Three Cup Chicken, so called because only three types of seasonings were required (not to indicate their respective portion though, mind you), with sesame oil, cooking wine and soy sauce poured on top of chicken (and other ingredients as you so wish) in a earthenware pot and simmered in low heat. It was then finished with a generous amount of shredded basil mixed in just before serving for the added aroma. The dish was said to have originated from Jiangxi Province of China but now Taiwanese are claiming that as their own.
"Three Cup Chicken" (serves one with leftovers for the next day)
- 300g of skin-on chicken drumsticks, chopped into bite-size bone-in pieces (alternatively, boneless chicken thigh can be used, preferably skin-on)
- 3 medium garlic cloves, peeled and sliced
- 3 thin slices of fresh ginger
- 1-2 fresh bird-eye chilies, stemmed, seeds removed and halved
- 1 tablespoon of sesame oil
- 1 tablespoon of water
- 2 tablespoons of sweet soy sauce
- 3 tablespoons of Shaoxing wine
- 3 teaspoons of sugar
- A small bunch of Thai basil leaves (around 1 cup loose, tore to small pieces by hand)
- (Optional) 1 medium-sized onions, chopped into chunks
1. Using a earthenware pot or tagine, heat oil over medium-high heat, then put ginger, garlic, chilies (and onions if used) into the pot and sautéed for 2 minutes with the lid off. Take the partially-cooked ingredients out into a bowl and set aside, leaving the oil in the pot.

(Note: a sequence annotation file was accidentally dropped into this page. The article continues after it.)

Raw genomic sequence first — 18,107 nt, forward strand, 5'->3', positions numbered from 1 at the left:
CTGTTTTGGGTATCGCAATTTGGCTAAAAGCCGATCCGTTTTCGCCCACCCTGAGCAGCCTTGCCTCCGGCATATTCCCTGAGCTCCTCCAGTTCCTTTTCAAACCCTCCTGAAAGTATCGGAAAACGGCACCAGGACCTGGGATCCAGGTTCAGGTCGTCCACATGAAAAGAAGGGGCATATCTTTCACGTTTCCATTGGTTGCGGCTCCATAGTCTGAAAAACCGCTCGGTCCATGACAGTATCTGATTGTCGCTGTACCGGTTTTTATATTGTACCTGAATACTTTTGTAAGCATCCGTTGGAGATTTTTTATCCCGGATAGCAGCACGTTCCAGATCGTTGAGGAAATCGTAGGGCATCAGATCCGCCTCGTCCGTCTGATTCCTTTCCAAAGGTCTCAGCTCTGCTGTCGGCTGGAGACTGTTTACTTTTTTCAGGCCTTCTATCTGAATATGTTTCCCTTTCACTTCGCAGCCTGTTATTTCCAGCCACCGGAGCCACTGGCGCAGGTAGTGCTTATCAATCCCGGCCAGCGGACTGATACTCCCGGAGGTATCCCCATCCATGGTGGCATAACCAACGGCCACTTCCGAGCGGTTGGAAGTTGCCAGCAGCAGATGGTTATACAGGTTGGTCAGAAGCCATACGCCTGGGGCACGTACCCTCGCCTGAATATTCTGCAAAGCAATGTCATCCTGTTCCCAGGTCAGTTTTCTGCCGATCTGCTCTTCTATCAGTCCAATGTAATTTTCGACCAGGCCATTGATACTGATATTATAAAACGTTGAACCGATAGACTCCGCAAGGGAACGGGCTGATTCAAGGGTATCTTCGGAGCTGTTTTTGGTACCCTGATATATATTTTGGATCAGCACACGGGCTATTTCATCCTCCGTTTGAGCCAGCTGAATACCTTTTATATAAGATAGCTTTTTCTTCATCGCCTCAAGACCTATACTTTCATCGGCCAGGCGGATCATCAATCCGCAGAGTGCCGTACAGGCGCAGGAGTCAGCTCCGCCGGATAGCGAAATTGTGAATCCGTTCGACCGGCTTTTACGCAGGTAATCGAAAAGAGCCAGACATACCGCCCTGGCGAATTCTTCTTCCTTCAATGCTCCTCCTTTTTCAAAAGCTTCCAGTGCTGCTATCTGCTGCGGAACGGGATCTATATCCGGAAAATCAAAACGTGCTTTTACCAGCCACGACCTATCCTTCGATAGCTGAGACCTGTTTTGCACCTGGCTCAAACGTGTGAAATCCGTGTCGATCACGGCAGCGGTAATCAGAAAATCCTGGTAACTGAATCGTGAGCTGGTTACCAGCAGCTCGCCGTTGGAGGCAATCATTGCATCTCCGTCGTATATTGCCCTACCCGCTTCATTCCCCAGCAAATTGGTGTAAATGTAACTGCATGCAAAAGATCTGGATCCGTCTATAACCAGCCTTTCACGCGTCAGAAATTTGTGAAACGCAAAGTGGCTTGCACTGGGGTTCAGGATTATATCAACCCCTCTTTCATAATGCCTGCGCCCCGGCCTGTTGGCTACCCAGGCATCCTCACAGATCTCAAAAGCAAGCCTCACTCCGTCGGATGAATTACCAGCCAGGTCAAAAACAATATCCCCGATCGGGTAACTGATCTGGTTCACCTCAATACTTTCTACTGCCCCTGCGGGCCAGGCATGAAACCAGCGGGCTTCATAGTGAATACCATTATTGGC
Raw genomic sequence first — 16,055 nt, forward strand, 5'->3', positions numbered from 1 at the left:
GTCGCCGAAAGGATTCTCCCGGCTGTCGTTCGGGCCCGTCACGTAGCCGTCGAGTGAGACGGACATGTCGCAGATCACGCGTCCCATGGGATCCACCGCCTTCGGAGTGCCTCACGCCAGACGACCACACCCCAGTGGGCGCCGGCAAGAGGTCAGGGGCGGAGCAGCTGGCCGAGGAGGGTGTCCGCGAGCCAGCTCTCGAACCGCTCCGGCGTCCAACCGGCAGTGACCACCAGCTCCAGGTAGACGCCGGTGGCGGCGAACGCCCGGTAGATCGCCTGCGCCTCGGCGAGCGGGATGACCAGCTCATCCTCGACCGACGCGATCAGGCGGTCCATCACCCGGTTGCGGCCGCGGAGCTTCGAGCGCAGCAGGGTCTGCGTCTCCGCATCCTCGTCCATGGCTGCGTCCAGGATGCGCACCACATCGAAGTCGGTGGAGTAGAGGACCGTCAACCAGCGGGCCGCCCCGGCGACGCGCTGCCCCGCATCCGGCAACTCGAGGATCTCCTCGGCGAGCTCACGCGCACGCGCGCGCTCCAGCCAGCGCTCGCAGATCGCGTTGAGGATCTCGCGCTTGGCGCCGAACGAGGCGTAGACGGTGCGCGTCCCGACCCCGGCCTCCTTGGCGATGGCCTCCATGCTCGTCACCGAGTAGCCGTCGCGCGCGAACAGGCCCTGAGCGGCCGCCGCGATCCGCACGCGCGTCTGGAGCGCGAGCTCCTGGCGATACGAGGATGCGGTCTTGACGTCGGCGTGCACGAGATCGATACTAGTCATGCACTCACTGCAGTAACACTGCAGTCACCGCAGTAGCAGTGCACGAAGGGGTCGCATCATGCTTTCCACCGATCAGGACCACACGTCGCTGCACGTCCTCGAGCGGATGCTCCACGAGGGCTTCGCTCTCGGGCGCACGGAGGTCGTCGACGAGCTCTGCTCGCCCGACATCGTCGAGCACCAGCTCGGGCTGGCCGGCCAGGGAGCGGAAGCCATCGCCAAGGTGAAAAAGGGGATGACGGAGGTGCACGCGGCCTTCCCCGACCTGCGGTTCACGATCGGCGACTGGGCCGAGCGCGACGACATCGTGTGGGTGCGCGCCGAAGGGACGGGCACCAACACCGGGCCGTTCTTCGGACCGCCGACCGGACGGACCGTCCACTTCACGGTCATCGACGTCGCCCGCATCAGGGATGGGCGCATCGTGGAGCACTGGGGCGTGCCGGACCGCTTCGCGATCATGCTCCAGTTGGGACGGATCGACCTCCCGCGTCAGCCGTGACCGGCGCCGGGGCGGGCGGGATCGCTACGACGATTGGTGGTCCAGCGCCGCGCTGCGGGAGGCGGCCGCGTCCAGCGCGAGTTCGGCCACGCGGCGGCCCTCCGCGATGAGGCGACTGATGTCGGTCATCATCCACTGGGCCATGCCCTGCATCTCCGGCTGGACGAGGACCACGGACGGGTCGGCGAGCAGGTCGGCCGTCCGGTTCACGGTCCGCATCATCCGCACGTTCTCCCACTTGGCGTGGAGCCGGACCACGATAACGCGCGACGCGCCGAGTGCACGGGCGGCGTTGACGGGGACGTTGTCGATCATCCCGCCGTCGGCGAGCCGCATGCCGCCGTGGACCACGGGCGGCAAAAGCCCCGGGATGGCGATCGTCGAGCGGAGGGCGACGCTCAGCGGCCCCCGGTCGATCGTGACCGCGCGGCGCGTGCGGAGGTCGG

2. Keep the pot in medium-high heat, add chicken pieces into the pot with the skin down, cook for 1.5 minute then flip and cook for another minute.
3. With the chicken still in the pan, put the ginger, garlic, chilies, (and onion if used) back into the pot. Add water, rice wine, soy sauce, sesame oil and sugar into the pot and stir to mix everything together. Cover the pot with the lid, reduce heat to the lowest setting and let simmer for about 15 minutes until the chicken is cooked through. Open the lid to check occasionally to make sure the sauce didn't dry up and pot wouldn’t burn. (add a tablespoon of water if needed)
4. Just before serving, remove the pot from heat and stir in the Thai basil. Keep the lid on for a couple minutes to let the herbal aroma infused into the dish. Serve immediately with a bowl of rice (or two), with the delicious reduction sauce and tender chicken taken in all the flavor from the sauces with the basil aroma.